Hydraulic fracturing hasn’t contaminated groundwater in Texas, isn’t an earthquake hazard, and has been a boon for the state’s economy, according to a study released Monday.

The new study’s conclusions on drinking water are in line with multiple other studies of hydraulic fracturing, popularly known as fracking.

Hydraulic fracturing is the process of drilling into rock and injecting a high-pressure mixture of water, sand, and chemicals to obtain shale gas and oil, which is produced from fractured rock. Some environmentalists argue that it can harm water supplies.

The report initiated by the Academy of Medicine, Engineering and Science of Texas, based in Austin, asserted that “direct migration of contaminants from targeted injection zones is highly unlikely to lead to contamination of potential drinking water aquifers.”

To conduct the three-year study, the academy assembled a panel called the Task Force on the Environmental and Community Impact of Shale.

“In Texas and pretty much everywhere, hydraulic fracturing has not been proven to have an adverse impact on drinking water,” Christine Ehlig-Economides, a professor of petroleum engineering at the University of Houston who is chairwoman of the task force, told The Daily Signal.

The study examined the impact of fracking on drinking water.

“The average annual water use for hydraulic fracturing activities in 2011 and 2012 in Texas was about 20 billion gallons of water,” the report said, citing an Environmental Protection Agency study from last year. “Because this volume represents on 0.2 percent of total water use in the state, and 0.7 percent of total state consumptive use, it might be considered small.”

The study also explored the impact of fracking in five other areas: geology and earthquake activity; land resources; air quality; the economy; and society. It found generally positive results for each.

However, in a sixth category, transportation, the report found that fracking produced a surge of trucks, damaging pavement at an estimated cost to state taxpayers of $1.5 billion to $2 billion per year.

Even so, the study concluded that fracking adds $473 billion to the Texas economy and created 3.8 billion jobs.

“Texas has had a long history of oil and gas technology for the world,” Economides said. “Has it had environmental impacts? Yes, it has since it started in the 1850s. But over that time, the industry has learned and corrected those mistakes.”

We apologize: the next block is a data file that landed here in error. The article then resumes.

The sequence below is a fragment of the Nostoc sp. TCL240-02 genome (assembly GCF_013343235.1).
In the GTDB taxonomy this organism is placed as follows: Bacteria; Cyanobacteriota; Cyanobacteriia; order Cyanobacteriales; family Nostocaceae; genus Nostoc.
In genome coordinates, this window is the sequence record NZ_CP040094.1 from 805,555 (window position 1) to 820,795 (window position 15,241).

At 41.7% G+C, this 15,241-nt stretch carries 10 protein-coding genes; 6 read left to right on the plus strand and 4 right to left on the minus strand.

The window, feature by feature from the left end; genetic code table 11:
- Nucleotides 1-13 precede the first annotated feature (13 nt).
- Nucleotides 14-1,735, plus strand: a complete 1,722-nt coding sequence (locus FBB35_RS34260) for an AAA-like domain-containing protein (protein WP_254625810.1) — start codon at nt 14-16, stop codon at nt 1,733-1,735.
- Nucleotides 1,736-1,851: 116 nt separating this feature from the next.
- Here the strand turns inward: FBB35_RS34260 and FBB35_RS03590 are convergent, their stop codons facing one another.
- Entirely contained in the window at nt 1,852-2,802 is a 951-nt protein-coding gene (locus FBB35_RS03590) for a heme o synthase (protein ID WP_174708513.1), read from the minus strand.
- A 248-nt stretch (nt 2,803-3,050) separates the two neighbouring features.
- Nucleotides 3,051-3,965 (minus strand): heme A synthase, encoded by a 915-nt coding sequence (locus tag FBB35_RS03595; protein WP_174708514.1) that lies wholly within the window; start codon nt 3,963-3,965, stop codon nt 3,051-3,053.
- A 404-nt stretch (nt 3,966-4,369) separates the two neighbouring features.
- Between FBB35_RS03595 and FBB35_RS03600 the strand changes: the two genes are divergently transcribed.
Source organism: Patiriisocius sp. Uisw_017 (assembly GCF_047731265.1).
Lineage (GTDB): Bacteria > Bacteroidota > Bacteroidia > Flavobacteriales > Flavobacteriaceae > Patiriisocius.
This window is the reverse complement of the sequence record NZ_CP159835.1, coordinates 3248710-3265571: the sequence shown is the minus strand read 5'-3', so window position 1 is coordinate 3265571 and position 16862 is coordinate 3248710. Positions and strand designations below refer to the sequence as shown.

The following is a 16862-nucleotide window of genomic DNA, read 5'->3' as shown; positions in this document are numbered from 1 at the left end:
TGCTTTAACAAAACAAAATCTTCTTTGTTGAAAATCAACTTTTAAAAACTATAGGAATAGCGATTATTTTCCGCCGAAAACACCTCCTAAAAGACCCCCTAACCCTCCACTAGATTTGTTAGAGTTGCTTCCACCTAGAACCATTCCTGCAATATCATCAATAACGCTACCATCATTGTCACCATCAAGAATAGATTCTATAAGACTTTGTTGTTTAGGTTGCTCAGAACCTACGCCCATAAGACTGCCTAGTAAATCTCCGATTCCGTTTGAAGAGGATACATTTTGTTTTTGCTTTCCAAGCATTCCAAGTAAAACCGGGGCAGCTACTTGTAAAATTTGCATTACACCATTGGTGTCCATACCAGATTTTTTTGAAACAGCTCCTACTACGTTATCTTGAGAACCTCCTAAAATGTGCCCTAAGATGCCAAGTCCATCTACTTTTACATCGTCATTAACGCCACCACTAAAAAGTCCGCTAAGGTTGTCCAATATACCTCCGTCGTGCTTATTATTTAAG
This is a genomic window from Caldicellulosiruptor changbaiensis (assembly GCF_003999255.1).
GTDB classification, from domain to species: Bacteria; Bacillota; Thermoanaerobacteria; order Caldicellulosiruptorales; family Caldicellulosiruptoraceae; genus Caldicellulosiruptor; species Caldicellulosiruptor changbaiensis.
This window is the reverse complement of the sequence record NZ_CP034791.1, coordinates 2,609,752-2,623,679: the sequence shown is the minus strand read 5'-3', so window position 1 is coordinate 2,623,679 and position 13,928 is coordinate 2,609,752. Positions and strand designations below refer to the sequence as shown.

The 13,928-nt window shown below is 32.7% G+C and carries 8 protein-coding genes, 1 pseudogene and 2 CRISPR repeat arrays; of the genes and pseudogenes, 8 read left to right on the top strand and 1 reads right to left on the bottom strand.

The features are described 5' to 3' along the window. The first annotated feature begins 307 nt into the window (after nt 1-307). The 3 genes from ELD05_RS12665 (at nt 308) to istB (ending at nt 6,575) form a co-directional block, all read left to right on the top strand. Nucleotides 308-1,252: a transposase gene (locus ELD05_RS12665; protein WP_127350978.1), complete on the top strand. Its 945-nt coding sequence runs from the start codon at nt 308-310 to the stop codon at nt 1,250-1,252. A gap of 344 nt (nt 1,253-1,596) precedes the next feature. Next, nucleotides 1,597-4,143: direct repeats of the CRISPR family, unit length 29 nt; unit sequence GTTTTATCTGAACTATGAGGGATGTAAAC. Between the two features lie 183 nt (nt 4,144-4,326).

Last year, the Obama administration’s Environmental Protection Agency completed a five-year study that didn’t find evidence of widespread contamination as a result of fracking. The EPA said fracking can affect drinking water “under some circumstances,” but didn’t cite any confirmed instances and determined there were too many uncertainties about existing data of contamination.

The Texas academy study cited a 2011 Groundwater Protection Council study, which found that 10 of the 211 contamination incidents examined occurred because of drilling and none was related to fracking.

The Texas academy study asserted that direct fracking into rock affecting the state’s drinking water supply “has not been observed in Texas.”

In March, a U.S. Geological Survey of 116 wells across Louisiana, Arkansas, and Texas found fracking was not a major source of chemicals and methane in drinking water wells. It concluded that the detected levels of methane were likely naturally occurring.

A University of Texas study found methane levels from well water in two Texas counties, Parker and Hood, weren’t the result of North Texas’s Barnett Shale, after a sample of 479 wells in those counties.

A Duke University study dated July 2017 noted a “lack of changes in water quality observed in drinking-water wells following the installation of nearby shale-gas wells.”

 

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